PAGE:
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By Michael Cowley
January 2012 -
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In the past several decades, institutional and commercial organizations have changed the way they design, build, and operate their facilities.
They have migrated from building large, pretty and functional facilities to using design criteria that include greater emphasis on architecture and functionality. One important goal in this change in design culture and facility management is bringing about substantial energy and cost savings. It also aims to extend building performance lives that exceed anything maintenance and engineering managers have experienced in their careers.
With the enhanced ability to maintain building and operating systems efficiently well past their original design, the changes will bring about significant capital cost savings to all organizations. All of the current knowledge and wisdom continues to indicate that as we change our culture and vision from one of design, build, and maintain like we always have to one of energy intelligence and life-cycle sustainability, we will achieve a considerable return on our intellectual and financial investments.
I am sure we all agree a LEED-certified, sustainable building, combined with high-performance operation and maintenance, is an admirable accomplishment, one that should help move all of us and our buildings into the next century with lower capital budgets, lower operation budgets, happier employees, greater customer satisfaction, and an improved environment.
But fast-forward a decade of two. What if we find ourselves confronted with reduced revenues, smaller operating budgets, limited employee training, capital budget cuts, reduced staffs, and higher energy costs? How do we handle all of these challenges and face once-sustainable buildings decaying with age?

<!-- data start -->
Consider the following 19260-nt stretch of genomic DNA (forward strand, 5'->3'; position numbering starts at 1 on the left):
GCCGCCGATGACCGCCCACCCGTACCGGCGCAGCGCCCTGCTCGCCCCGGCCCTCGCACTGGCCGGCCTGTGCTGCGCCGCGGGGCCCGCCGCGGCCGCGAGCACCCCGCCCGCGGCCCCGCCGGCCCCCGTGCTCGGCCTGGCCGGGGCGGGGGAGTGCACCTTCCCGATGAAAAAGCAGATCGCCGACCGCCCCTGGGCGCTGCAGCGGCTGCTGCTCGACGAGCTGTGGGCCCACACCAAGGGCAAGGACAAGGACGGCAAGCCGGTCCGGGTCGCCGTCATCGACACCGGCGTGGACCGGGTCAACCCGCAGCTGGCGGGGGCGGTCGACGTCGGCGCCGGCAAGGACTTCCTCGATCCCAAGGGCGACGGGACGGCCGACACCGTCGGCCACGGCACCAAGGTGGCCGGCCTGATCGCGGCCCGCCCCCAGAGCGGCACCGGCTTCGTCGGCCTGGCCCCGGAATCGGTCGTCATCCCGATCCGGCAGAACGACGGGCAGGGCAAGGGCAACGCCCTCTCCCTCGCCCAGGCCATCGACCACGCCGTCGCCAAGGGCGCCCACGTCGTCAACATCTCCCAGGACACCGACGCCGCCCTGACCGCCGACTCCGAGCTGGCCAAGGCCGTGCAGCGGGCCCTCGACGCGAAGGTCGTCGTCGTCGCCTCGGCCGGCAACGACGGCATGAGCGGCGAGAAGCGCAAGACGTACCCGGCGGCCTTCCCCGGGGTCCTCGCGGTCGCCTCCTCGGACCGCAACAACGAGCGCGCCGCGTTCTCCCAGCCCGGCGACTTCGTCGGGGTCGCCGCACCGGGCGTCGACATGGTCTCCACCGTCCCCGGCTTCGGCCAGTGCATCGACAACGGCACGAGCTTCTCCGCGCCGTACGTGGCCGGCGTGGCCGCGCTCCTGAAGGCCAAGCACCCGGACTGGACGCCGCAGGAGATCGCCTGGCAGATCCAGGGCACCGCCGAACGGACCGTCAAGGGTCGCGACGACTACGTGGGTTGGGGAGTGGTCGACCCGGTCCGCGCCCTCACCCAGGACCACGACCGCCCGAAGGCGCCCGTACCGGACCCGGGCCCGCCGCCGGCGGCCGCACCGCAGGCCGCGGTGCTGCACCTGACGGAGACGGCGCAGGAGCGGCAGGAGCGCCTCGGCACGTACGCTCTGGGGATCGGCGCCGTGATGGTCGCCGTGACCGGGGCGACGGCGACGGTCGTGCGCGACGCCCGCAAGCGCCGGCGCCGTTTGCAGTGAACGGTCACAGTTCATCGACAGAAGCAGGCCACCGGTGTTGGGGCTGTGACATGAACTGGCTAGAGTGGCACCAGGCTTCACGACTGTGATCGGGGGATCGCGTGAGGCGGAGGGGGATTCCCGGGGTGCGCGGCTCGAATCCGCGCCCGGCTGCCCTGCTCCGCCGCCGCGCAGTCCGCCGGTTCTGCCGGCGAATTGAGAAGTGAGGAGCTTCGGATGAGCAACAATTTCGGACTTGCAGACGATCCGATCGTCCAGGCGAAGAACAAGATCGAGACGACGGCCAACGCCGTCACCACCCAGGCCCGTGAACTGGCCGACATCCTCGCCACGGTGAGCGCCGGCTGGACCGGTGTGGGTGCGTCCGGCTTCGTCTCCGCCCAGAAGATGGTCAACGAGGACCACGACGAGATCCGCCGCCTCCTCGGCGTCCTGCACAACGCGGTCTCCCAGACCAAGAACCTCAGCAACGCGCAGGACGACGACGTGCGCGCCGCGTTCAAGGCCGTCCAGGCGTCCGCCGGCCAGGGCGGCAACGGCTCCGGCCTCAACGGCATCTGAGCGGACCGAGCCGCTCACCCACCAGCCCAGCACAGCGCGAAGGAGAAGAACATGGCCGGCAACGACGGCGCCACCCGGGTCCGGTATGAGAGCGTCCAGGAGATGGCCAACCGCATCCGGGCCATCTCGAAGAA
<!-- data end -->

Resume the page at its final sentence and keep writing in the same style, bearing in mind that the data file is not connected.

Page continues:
The difficult question for managers is this: Are you prepared as a facility professional to "sustain sustainability"?
The key to maintaining certified buildings in a like-new condition over its useful life is fairly straightforward, but it requires an organized approach, along with a long-term vision and master plan. This plan will enable the facility management team to continually monitor the program and its process and make simple course corrections over the years to keep the operation and maintenance on a sustainable path.
These components are the essential keys to maintaining asset sustainability:
Management vision and culture. This component is by far the most important and has the most enduring ability to ensure an organization has a consistent vision and culture of sustainable buildings and operational practices.
Proper staffing and organization. No matter how good you are at facility management and maintaining LEED-certified buildings, if you do not have the proper organization or staffing complement, you will continue to struggle to maintain the systems you were given during the commissioning process. You must have the right number of tradespeople, and you must have them deployed in the proper roles to perform up to the levels of your building's design.
Asset history and data management. This is one of the foundation components of a high-performance building. The ability to collect, store, and manage all of the assets under your roof is essential to the long-range goal of having and maintaining a sustainable building. It is imperative to be able to sort by asset the complete cradle-to-grave cost to maintain each asset.